IN THE 10 DAYS since it aired, the furor over ABC’s “The Path to 9/11” has died down, but the big mystery is just how the network let a prestige project metastasize into a blogosphere cause in the first place.
Controversy sells, but not when sponsors don’t advertise and integrity is cast in doubt. The network earned respectable ratings, but was left on the defensive, to the point where it is hard to know what it got in return.
What ABC hoped would be the next “The Day After,” its three-hour movie about an atomic bomb that aired in 1983, instead became a project whose veracity was called into question, just as CBS found with “The Reagans,” or James Frey did with “A Million Little Pieces.”
Frustrated that bloggers and journalists had concluded that he was a “conservative hatchetman” eager to rewrite history, “Path to 9/11” writer Cyrus Nowrasteh on Monday wrote a stinging rebuke in the Wall Street Journal’s right-leaning editorial pages and even compared some of the attacks on director David Cunningham to McCarthyism.
Nowrasteh does have a point. Held up as a proof of his bias was a “friendship” with Rush Limbaugh. Nowrasteh says it was limited to two social encounters. Either way, it is merely guilt by association. His Iranian lineage should have nothing to do with whether he can write an objective treatment. He’s described himself as a libertarian, not a conservative, but his political leanings shouldn’t disqualify him from such an assignment. Oliver Stone proved that even a left-leaning director with a penchant for government conspiracy could come up with the patriotic “World Trade Center.”
But as Clinton administration veterans expressed their dismay over “Path to 9/11,” Nowrasteh did not help his case. He gave interviews to conservative blogs and talkradio hosts and even to KABC firebrand Al Rantel, who falls into the Ann Coulter class of certitude.
This certainly doesn’t prove that Nowrasteh had an agenda, but it was not a good strategy for someone who is trying to remain neutral.
IN TREADING into such sensitive territory as 9/11, appearances matter, whether it is in promotion or in production.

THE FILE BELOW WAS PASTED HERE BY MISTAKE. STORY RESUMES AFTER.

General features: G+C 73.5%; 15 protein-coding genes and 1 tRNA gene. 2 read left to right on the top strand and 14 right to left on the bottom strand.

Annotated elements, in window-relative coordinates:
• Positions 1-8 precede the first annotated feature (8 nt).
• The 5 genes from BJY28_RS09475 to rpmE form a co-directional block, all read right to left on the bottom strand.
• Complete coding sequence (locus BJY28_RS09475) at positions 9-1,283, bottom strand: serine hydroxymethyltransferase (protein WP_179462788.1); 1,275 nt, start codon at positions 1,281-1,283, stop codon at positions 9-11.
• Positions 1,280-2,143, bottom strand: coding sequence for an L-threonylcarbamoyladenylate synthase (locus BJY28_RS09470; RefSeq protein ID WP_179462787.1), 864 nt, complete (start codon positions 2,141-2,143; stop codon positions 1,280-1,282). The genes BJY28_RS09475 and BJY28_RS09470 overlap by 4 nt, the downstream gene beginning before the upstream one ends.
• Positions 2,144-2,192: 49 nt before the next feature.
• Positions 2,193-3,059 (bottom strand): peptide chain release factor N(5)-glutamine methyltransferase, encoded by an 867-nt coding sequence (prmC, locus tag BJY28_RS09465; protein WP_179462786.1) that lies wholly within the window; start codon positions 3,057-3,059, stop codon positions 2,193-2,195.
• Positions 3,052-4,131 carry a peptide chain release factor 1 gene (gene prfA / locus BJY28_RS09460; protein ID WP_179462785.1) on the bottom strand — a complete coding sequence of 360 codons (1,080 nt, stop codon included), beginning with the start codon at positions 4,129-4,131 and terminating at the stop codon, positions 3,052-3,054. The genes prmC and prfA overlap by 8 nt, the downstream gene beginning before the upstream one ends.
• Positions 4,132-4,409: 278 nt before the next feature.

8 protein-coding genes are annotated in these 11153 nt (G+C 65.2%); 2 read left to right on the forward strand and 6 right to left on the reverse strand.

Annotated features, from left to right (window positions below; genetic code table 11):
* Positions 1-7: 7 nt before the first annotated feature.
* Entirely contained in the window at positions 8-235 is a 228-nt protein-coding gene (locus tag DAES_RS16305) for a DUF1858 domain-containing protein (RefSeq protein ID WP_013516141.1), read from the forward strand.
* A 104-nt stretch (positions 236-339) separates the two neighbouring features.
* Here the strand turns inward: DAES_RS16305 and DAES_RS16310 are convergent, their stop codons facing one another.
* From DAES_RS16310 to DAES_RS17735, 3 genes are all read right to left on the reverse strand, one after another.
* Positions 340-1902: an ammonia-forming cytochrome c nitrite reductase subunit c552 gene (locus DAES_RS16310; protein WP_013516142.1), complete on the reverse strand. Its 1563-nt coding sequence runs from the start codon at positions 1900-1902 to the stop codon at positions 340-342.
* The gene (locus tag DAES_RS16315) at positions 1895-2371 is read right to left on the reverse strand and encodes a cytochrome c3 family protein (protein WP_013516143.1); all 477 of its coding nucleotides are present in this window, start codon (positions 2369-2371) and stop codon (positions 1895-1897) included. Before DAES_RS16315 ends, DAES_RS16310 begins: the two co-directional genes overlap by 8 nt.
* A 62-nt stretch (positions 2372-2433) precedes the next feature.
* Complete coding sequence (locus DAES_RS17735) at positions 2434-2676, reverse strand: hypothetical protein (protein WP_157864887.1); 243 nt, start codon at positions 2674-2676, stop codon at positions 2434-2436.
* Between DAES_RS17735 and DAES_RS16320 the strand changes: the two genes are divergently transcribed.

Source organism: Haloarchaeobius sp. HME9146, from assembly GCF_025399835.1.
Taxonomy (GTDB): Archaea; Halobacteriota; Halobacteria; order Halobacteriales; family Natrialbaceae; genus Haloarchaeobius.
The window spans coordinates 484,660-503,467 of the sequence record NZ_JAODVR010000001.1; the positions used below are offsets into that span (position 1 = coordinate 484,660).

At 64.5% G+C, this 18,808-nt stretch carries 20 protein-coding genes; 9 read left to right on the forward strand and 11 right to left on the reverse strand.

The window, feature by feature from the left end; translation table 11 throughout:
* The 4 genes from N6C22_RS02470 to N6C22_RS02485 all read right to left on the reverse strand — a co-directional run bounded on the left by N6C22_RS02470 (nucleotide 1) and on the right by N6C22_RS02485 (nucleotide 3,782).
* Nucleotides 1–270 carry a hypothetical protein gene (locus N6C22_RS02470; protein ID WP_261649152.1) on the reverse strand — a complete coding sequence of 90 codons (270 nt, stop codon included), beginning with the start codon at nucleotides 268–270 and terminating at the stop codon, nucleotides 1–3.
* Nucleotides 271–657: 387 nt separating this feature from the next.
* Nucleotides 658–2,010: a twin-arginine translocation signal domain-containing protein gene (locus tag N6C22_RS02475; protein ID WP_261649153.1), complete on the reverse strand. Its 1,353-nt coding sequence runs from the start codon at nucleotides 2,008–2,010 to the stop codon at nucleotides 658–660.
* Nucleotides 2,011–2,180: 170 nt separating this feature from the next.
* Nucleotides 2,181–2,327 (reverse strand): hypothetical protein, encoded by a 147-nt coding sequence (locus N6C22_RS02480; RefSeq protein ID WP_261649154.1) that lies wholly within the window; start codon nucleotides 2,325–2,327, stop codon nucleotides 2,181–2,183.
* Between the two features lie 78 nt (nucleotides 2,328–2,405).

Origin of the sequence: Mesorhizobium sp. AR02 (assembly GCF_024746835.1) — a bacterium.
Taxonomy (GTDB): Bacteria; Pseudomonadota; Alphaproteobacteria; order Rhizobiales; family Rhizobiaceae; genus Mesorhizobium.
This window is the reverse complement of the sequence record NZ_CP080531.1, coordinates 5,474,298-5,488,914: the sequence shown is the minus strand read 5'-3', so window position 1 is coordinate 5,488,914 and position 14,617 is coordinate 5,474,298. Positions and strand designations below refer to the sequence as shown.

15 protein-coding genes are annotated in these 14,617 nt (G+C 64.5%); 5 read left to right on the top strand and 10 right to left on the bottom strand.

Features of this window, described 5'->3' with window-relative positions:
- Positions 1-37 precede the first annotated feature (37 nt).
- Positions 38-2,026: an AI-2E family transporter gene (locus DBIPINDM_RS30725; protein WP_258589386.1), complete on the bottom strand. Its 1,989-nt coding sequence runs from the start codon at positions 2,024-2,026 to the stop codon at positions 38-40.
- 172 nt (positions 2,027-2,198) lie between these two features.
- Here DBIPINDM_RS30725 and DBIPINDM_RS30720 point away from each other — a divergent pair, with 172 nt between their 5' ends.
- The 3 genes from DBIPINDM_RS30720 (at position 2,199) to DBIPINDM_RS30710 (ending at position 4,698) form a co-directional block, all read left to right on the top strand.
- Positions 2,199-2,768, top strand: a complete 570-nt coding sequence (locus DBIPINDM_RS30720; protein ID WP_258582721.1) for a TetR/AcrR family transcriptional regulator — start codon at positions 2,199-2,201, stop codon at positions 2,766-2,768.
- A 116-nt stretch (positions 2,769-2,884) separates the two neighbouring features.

When it released its report in 2004, the 9/11 Commission was glorified as a model of bipartisanship. Every effort was made to ensure that the integrity of the panel did not come into question, and by and large that year, it did not.
“Path to 9/11” expanded into a project that used not just the report as source material, but other sources as well. That is where it ran into problems, as the show turned to the standard TV movie device of fictional dialogue and composite characters.
ABC wanted the 9/11 Commission’s stamp of approval, but it also wanted compelling television. It ran a disclaimer that this was “not a documentary,” yet the entire reason people were lured to the project was that it was about something that really happened.
As much as the network claimed that its use of dramatic license didn’t change the spirit of the events, ABC couldn’t excape the appearance that other motives were at work. As producers, writers and directors have discovered, dramatic license works when it is “Behind the Scenes: The Unauthorized Story of Diff’rent Strokes” but can create uproar when it is deployed on anything slightly more serious.
Frey learned this. He and his publisher wanted his memoir in the nonfiction section because it sells better, but they also wanted a memoir of amazing stories. CBS found that to put words in the mouth of the Gipper in “The Reagans” was to invite extra inspection.
ABC COULD HAVE gone another route. In a different era, when Watergate was still fresh on everyone’s minds, and the atmosphere was far less partisan, ABC kicked off its 1977 fall season with a splashy miniseries called “Washington: Behind Closed Doors.” It was an attempt to capture the zeitgeist and cash in on the success of “All the President’s Men.” But back then, the network knew that it could not use real-life figures if it was to make it truly steamy and stimulating. So Jason Robards played not Richard Nixon but Richard Monckton. It certainly didn’t grab the same attention as a nonfiction project, but the network didn’t have to run a disclaimer, and viewers knew what it was.
“Path to 9/11” was hardly a hatchet job on Clinton, as it set its critical eye on Bush as well. As Nowrasteh contended in his editorial, “Those who watched the entire miniseries know that he was given no special treatment.”
Where he and the network tripped up was in underestmating the scrunity, at a time when every movie, book, magazine article and news report gets dissected for factual innacuracy. And in that regard, perhaps “Path to 9/11” needed more special treatment.